Organic wheat supply chain feasibility project
Contact details:Geoffrey Crowe Email: firstname.lastname@example.org
A loaf made with locally grown and freshly milled wheat is a joy to eat. Not only do you benefit from eating a grain which can rightly be called ‘single origin’, but the local economy also benefits by supporting local food systems.Quote source:Debra Riddell, Director, Breadshare
What are the aims of the project?
Breadshare is a non-profit-distributing company based in Lamancha in the Scottish Borders.
The overall objective of this Breadshare project was to look at the feasibility of a local supply chain for organic flour in the Scottish Borders. The project focused on four key areas:
- What was the feasibility for growers in the region to produce organic milling wheat
- Quantify the latent demand for organic wheat flour in the Borders and in Scotland generally
- Brand development and market testing of an organic Scottish flour product
- Develop a business model for production, marketing and selling locally produced organic flour
How did your project achieve these aims?
This Breadshare project looked at wheat production in the Borders, East Lothian, Aberdeenshire and Fife. The local demand was assessed against the Edinburgh and surrounding areas and the Scottish Borders.
As a result of the project, Breadshare has generated a large amount of interest in locally grown, baked and delivered bread and flour and local supply chains in general. In particular, we identified a need for a local mill as a key element in establishing a local supply chain.
An immediate benefit from the project is we have been able to negotiate a price for supply of flour direct from a major wholesaler/distributor to Breadshare and our associated community bakeries in Scotland.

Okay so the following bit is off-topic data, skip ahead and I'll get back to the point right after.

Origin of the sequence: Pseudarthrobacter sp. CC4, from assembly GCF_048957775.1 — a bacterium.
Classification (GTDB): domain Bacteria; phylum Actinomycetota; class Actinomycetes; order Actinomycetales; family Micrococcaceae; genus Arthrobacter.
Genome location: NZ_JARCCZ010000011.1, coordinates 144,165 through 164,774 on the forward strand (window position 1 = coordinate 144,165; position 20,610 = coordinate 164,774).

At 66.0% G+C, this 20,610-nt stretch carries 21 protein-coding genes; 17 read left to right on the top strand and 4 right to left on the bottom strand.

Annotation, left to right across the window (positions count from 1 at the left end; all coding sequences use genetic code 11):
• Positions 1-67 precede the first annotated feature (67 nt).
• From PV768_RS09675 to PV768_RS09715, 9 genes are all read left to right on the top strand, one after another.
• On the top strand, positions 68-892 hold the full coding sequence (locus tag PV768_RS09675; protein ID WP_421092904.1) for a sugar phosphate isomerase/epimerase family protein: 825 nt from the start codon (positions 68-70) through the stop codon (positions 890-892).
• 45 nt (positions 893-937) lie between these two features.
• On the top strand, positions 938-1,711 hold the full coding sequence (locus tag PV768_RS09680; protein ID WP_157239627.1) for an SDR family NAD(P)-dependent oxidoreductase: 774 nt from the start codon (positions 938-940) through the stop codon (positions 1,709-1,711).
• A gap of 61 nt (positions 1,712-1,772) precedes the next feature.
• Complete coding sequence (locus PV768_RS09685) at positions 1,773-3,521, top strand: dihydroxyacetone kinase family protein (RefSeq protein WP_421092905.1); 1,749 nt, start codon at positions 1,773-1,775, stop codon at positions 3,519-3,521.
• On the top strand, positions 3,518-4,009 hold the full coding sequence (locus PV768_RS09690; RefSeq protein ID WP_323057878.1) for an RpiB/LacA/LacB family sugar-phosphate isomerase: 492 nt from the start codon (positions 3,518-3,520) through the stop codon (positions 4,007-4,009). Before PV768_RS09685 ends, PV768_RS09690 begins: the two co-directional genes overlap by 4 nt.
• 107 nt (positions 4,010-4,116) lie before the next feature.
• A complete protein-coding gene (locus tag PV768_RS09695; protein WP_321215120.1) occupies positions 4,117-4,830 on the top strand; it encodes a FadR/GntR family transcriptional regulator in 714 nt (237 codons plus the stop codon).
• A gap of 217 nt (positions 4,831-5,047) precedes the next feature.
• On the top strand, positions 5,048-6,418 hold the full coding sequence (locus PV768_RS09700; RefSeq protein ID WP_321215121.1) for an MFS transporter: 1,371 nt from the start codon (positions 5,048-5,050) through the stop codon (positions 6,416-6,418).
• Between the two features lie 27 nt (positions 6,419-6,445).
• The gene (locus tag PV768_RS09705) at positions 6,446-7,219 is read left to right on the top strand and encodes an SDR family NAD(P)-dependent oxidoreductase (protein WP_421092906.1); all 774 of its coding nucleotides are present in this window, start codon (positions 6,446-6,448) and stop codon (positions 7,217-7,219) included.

The project was conducted by a part-time Supply Chain Coordinator position and part-time Project Manager.
How was the project funded?
The project ran from February – December 2013 and was jointly funded by Scottish Borders LEADER and Breadshare.
Where did you go for help and advice?
The project was guided by the Breadshare board which provided help and advice in their capacity as the project’s steering committee. The project also established an advisory committee with representation from growers, breadmakers, wholesalers and distributors, seed merchants and business experts. More broadly we also consulted with Scottish wheat growers in the Borders, East Lothian, Fife and Aberdeenshire, seed merchants Dods of Haddington seed suppliers, Golspie Mill in Sutherland, and Greencity Wholefoods wholesaler/distributors.
We also sought comments from Breadshare’s community of members and newsletter subscribers as well as the general public at market stalls.
Finally, the project sought expert advice from Borders Business Gateway and Scottish Border LEADER from time to time.
What has been your greatest achievement so far?
Whilst the key deliverable for the project was the feasibility report into establishing an organic local wheat supply chain, we were most pleased with our packs of organic flour that were used for market trials in stores and at markets.
You can find the Feasibility Report on the Scottish Borders LEADER website.
And the biggest challenge?
Finding the time to meet with all stakeholders. This project had a wide range of contributors and interested parties: from producers, grain merchants, millers, logistics, wholesalers, bakers and retail customers.
Any tips for those setting up a similar project?
- Keep focused on the aims and remember you can’t do everything at once
- Ensure the project steering committee is kept appraised on progress and issues
- Plan cash flows around quarterly claims cycle
- Ensure there is a dedicated a project manager on top of any other project resources
What's next for your project?
The feasibility report contained a recommendation that a milling operation is the key to developing a local supply chain for organic flour. Breadshare would like to establish a mill in the Borders for this purpose. To this end, one of our Directors has purchased a stone ground mill to prove the concept of micro-milling as a viable business model in the Scottish Borders. In addition, Breadshare has formed a close relationship with Mungoswells Milling in East Lothian and regularly uses locally grown and milled flour for baking.
Finally, we have begun discussions with organic growers to encourage them to plant grain that could be used in micro-milling businesses.